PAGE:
This usually leads to bickering, because the balance isn’t there and I feel undervalued and overlooked. It is a daily battle and we are making small changes everyday. I like your idea of getting out though…

    Sorry…I kind of went off!

  6. My sister’s husband is in the army and they go through this a lot because he has training for a week or even a month at a time where he is not home (and of course there’s also deployment). I couldn’t imagine going an entire year without my husband but she manages. It is true though, things are very different when he’s not there. Not good or bad, just different. Although those two do bring out the worst in each other. That adjustment phase is tough.

  7. My husband is set to take a new project that will take him overseas for varying lengths of long time. On the few occasions daughter and I have been left on our own for a few days, we tend to revert to out behavior pre-husband, when it was just she and I. I wonder how things will work when he is gone for weeks/months.

  8. Part of life is compromise and finding ways to work out the difficulties. You certainly have been smart enough to find a way to make it work for you both. Good for you. And a little fasting never hurt anyone.

  9. when T started travleing we were like two people who didn’t remember the other. We had no idea what the other expected and were pissed the other was reading the others mood and mind to figure it out. After about week 5, I said, ‘look, you left. we didn’t. you have to figure out how to reinsert yourself here.’ We had already molded ourselves to fit the bill once, where his life hadn’t changed other than locale. That was all the adjusting I could ask for both myself and the kids. The answer isn’t who is going to do the changing, iut’s figureing how. I would absolutely draw the line with fasting though. All.bets. off.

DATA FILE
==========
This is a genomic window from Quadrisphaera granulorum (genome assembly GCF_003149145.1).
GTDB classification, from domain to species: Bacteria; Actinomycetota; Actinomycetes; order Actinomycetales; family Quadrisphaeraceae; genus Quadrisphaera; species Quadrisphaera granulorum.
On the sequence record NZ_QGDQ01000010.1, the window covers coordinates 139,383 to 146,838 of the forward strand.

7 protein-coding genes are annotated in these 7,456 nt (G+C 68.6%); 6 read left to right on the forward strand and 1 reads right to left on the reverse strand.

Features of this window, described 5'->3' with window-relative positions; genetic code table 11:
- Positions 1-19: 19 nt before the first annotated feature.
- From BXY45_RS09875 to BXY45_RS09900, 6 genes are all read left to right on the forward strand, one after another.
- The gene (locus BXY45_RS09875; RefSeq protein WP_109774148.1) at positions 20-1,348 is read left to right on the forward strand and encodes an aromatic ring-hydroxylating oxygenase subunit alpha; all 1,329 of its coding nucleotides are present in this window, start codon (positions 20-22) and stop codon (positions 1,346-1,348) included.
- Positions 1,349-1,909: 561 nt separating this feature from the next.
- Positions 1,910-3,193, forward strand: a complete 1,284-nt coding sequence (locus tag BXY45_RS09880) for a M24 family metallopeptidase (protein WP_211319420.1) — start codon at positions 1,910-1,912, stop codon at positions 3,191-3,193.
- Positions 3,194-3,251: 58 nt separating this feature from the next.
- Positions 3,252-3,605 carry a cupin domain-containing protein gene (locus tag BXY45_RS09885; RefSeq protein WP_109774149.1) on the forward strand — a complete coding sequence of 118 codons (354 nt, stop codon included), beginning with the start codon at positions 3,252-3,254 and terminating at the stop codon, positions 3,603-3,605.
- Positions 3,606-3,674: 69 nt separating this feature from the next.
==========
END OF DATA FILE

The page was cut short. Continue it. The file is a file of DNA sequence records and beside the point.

10. So funny- I do the exact same thing. You have to, I think. When the children were infants, and he’d been gone for several weeks on tour, he’d come home amazed- “Look at how he rolls over!” and I’d be all blase blase, “Oh, yeah, he’s done that for a like a week now-” and his face would fall, and I could read the thought- a week that he missed, that wouldn’t come back. And as for the small mean part of me that felt somewhat justified, because hadn’t I been doing all the work, dammit? I knew instinctively not to let her get too big for her britches. So I changed the rules.
    When they did something new and he was gone, I wouldn’t tell him on the phone. When he returns, I head out for the day- and let him revel in how they have changed. If he comments on how much stronger or faster or more verbal one is, I just agree, with no knife turning. These things are all new to him, and deserve to be treated as such. Even though they’re big now, I still go- they need to re-engage without me running interference.
    I loved your post, and the thoughtfulness of your writing. R. has a marvelous wife, which I know he knows. Mwah!

  11. As a military family, we totally get reentry.The first few days are lonely and then you get used to eating in bed and watching whatever you want on tv and letting the kids climb into bed with you and then all of a sudden this person comes back and wants his side of the bed and the remote back! How dare he! Usually we miss him enough to give him his side back without too much of a fight. The tv remote is another story though. :)

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  13. You describe this so perfectly. We have the same dynamic when my husband is gone. Honestly, we fight more on weekends just because he’s around all day, and encroaching on all my little systems and routines for handling four small children by myself. I think I should take a cue from you and get out of the house more on Saturday.

  14. I have to leave usually too. Or we attempt to schedule it so he comes home on a school day so that when the kids get home he’s sleeping or they are sleepy. But my husband leaves for six weeks, home for two. For the past 5 years. And I totally get the missing him and the kids missing him part. I spend a week trying to get back to normal and life in a routine. 4 weeks we are in a semi-routine and my rules are back in place. The last week before he gets home is bracing for him to be home etc. But my 3 kids and my husband HAVE to have a day to themselves without me. Otherwise it’s chaos and I stress.